|Opening Wider to the Outside World|
The People's Republic of China was founded in 1949.
For the 60 years since the foundation of the People's Republic of China, China has made remarkable achievements in the economic construction. In particular since the reform and opening up policy was introduced in China in late 1978, China has realized the historic transformation from the close or semi-close state to the all round opening up, forming an opening-up pattern from the coastal areas to the areas along the Yangtze River and the borders and from the eastern to the central and western regions. The opening-up pattern has constantly expanded from the trade to investment and from the barter trade to labor services.
I. Constant Expansion of the Reform
In the early period of the People's Republic of China, the Chinese Government, on the basis of gaining aid from the Government of the former Soviet Union and being open only to other socialist counties, tried to establish economic exchanges with the capitalist countries. However, the Western capitalist countries adopted the policy of isolation and blockage towards China. Though the external environment of China at that time was extremely disadvantaged, the Chinese Government still opened the gate to the Sino-American and Sino-Japanese relationships strategically. During the period, it also established the relations with many Western developed countries and made much headway in introducing the advanced foreign technologies and equipments. In 1973, China imported US$4.3 billion worth of the whole sets of equipments and single machines, including 13 sets of large-scale fertilizer equipments, four sets of large-scale chemical fiber equipments, two sets of petroleum and chemical equipments, one alkylbenzene plant, 43 sets of comprehensive coal excavating sets, three large power plants and WISCO'S 1.7 meters steel rolling mill. By the end of 1979, most of those introduced projects had been put into production, playing a significant role in quickening the modern construction of China.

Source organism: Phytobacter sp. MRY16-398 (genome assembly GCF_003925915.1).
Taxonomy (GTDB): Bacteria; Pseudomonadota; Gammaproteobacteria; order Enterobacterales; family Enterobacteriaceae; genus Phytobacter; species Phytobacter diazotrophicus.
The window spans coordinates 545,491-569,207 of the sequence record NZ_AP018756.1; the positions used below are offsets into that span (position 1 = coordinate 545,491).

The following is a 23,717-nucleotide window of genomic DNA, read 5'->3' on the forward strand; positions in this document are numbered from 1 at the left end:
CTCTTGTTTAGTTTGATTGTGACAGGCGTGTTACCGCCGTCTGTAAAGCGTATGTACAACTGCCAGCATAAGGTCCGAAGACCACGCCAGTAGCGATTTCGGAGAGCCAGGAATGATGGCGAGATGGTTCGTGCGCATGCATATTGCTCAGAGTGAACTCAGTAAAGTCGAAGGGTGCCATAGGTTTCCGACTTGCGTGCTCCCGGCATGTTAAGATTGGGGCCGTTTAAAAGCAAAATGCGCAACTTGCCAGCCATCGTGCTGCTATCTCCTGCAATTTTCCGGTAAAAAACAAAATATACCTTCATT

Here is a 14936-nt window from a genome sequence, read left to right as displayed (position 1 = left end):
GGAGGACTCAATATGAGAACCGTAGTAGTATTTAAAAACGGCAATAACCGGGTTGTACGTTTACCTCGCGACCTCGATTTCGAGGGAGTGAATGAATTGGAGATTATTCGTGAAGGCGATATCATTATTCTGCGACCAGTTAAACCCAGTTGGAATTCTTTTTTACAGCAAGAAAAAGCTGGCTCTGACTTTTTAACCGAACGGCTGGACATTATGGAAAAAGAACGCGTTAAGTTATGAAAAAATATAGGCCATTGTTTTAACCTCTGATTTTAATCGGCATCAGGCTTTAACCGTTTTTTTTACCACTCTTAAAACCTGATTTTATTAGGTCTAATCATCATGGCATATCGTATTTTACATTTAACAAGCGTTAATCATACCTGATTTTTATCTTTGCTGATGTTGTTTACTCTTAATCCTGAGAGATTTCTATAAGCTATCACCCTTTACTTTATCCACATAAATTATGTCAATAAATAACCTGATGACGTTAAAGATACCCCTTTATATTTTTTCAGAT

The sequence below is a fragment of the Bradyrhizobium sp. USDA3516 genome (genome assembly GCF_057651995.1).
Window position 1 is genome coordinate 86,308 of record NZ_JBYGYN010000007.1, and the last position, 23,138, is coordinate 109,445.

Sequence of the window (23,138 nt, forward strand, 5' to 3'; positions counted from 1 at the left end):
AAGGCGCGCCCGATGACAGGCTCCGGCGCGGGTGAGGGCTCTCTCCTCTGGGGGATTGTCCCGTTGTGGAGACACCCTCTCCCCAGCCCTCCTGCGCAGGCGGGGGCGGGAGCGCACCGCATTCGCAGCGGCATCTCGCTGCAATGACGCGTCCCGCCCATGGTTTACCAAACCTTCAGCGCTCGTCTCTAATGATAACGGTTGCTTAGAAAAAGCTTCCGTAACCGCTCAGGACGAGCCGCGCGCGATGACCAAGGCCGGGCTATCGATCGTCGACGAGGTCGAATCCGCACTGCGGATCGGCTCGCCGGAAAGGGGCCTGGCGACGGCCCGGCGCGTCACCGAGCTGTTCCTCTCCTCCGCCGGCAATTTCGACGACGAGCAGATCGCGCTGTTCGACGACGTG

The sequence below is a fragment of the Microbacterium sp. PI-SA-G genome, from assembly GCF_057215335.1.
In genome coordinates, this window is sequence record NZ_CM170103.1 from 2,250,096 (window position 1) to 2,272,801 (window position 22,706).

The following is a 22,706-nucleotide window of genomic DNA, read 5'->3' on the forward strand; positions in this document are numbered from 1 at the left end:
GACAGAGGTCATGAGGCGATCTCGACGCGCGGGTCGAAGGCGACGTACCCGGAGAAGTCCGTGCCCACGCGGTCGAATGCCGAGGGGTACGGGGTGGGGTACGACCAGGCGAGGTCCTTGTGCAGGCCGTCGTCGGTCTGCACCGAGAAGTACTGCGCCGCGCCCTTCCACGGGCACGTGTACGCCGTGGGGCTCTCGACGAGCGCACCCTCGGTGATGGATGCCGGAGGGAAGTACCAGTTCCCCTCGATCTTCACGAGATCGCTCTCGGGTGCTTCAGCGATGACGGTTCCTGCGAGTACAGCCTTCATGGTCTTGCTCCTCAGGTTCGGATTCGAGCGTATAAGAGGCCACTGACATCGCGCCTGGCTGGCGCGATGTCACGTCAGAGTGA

After 1954, China failed to gain large amount of foreign capital. During the period from 1957 when the former USSR broke the relationship with China to 1972 when American President Nixon visited China, China was almost closed to the outside world except Albania, Viet Nam, North Korea and some countries in North America.
In late 1978, China introduced the reform and opening up policy, starting the new historical period. The policy was first followed in some regions and then popularized nationally, proceeding step by step. In 1979, the Chinese Government carried out special policies for the foreign economic activities of Guangdong and Fujian Provinces. In 1980, four Special Economic Zones-Shenzhen, Zhuhai, Shantou and Xiamen--were established.